Buchanan a fascist?
Louis N Proyect
lnp3 at columbia.edu
Sun Feb 11 06:44:49 MST 1996
On Sun, 11 Feb 1996, Bryan A. Alexander wrote:
> Then again, Buchanan might be considered a prot-fascist actor within a
> time period not readily amenable to fascism: a character for the active
> repression of insurgent labor when such measures are not needed.Tragic,
Louis: This is a keen observation. Protofascism or incipient fascism is
present in all sorts of bourgeois politicians I suppose. Could one have
identified Mussolini as the future fascist leader of Italy five years
before his march on Rome? Many of the political themes were already
embodied in his writings.
The problem for us is not being able to predict who will be the next
Hitler. We need to oppose reactionary politicians and movements without
regard to their future trajectory.
The real issue, however, remains. Is Buchanan the spokesman for a fascist
When Trotsky wrote about the emerging Nazi movement, he hardly mentioned
Hitler at all. He concentrated on the composition of the Brownshirts,
their relationship to bourgeois democratic politicians, their methods of
struggle, etc. Marxists should operate on this terrain, shouldn't they?
We are interested in individuals, but in the last analysis individuals
have no power without some kind of relationship to classes in motion.
Louis Napoleon, the original Bonapartist politician, had a distinct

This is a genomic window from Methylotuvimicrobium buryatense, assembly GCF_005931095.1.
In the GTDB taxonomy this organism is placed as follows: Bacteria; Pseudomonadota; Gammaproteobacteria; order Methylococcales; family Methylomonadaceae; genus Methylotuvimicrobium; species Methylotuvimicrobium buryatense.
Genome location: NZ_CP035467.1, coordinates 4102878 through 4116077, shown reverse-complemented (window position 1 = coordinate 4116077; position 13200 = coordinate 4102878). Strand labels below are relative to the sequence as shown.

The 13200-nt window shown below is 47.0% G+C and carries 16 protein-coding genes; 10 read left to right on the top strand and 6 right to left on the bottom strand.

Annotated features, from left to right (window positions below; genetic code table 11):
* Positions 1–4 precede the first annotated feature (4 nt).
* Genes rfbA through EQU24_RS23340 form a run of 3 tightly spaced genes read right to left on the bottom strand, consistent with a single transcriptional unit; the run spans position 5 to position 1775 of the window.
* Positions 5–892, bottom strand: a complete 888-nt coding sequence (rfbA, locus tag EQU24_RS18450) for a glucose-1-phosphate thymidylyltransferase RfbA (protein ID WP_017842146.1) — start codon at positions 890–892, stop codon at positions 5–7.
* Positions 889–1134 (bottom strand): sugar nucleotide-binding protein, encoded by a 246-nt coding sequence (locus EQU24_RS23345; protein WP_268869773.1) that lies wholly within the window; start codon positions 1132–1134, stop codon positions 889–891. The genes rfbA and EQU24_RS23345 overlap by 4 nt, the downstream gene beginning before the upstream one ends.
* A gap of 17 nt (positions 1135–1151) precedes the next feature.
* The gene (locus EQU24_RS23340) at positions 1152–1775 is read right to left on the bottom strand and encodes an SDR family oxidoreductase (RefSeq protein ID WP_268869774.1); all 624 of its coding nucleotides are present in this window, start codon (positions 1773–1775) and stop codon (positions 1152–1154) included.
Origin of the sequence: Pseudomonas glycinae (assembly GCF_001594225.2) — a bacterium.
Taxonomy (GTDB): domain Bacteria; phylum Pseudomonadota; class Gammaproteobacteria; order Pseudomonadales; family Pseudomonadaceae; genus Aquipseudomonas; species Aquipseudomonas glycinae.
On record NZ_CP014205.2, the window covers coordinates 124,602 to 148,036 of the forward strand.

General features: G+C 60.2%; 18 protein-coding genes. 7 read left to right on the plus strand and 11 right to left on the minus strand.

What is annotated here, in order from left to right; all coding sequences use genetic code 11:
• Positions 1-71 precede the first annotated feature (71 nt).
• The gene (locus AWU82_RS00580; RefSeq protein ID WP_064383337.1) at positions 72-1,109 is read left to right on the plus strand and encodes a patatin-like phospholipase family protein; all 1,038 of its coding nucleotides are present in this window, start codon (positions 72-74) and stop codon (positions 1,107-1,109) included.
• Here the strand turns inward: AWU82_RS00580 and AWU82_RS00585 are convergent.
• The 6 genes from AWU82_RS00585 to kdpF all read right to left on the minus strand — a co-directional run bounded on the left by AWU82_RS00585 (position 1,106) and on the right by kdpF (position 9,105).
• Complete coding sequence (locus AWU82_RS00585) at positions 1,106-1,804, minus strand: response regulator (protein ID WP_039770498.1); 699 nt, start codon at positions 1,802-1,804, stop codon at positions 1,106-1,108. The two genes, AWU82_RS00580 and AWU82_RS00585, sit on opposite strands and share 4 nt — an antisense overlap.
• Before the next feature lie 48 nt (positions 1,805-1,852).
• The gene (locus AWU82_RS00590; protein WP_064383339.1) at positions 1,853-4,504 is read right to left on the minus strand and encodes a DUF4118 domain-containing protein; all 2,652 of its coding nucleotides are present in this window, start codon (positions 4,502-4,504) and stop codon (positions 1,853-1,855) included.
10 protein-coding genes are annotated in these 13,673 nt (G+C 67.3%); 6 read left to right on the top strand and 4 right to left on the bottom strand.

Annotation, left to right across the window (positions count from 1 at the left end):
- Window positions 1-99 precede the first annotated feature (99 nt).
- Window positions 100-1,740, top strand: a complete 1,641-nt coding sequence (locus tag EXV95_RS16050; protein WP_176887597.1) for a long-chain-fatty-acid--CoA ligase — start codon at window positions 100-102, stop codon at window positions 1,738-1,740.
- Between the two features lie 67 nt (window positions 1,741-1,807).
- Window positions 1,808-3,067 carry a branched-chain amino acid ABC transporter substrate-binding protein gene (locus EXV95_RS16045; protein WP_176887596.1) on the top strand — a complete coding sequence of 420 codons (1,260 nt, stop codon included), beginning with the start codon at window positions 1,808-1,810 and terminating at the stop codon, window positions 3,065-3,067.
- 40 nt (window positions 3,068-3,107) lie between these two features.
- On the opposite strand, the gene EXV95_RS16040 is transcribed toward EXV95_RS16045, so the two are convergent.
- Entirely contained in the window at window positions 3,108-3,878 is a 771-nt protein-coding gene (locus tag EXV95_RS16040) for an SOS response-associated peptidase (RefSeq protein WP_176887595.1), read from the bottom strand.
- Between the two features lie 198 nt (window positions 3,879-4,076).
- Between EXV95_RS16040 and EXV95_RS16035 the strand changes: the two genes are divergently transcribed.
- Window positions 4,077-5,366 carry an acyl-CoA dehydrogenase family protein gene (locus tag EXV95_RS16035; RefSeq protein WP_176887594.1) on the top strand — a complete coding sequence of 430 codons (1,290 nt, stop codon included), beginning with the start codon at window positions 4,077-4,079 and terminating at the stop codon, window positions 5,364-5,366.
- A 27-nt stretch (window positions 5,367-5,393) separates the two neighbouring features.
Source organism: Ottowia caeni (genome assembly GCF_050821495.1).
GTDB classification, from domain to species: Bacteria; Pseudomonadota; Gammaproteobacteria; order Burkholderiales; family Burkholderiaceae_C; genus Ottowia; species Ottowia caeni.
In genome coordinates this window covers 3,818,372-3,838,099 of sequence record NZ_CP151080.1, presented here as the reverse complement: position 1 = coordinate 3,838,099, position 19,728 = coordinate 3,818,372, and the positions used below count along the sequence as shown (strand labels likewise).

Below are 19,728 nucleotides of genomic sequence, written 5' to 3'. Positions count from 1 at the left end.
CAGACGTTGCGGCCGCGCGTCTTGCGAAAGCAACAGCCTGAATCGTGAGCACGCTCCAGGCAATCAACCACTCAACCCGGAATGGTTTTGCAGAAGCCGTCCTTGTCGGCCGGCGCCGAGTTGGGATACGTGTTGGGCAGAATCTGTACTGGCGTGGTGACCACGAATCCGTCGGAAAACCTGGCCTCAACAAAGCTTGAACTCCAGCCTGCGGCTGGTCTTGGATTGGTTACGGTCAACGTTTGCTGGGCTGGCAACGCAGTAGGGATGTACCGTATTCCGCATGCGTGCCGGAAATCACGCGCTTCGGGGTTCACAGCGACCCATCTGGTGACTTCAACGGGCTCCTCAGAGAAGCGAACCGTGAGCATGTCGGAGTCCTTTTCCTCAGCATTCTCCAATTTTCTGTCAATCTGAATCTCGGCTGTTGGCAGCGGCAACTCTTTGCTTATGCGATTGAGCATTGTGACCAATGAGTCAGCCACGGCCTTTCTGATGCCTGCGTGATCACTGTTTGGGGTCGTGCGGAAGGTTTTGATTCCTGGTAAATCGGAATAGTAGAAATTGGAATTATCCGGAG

relationship to the peasantry. Marx spent much more time writing about
the peasants than he did about their spokesman. Without the peasantry,
Napoleon was a general without an army.
That is what Buchanan is, isn't he? A general without an army. If all of
a sudden, Buchanan for President clubs started spreading like wildfire
and started attacking strikes, abortion rights rallies or centers for
immigrants rights, etc., then we had better damned well start paying
attention. This is not happening however.
Buchanan's motivation is not to abolish bourgeois democracy, but push it
to the right. By the same token, when a figure like Ralph Nader or Jesse
Jackson runs, it is in order to push bourgeois democracy to the left.
In the meantime, we do not have any significant mass movements or
political parties or politicians who have the intention of the Bolshevik
Party or the Nazi Party: to abolish bourgeois democracy. In the case of
the Bolsheviks, the goal would have been to establish socialism; in the
case of the Nazis, it would have been to establish fascism.
We are simply not in the eleventh hour.
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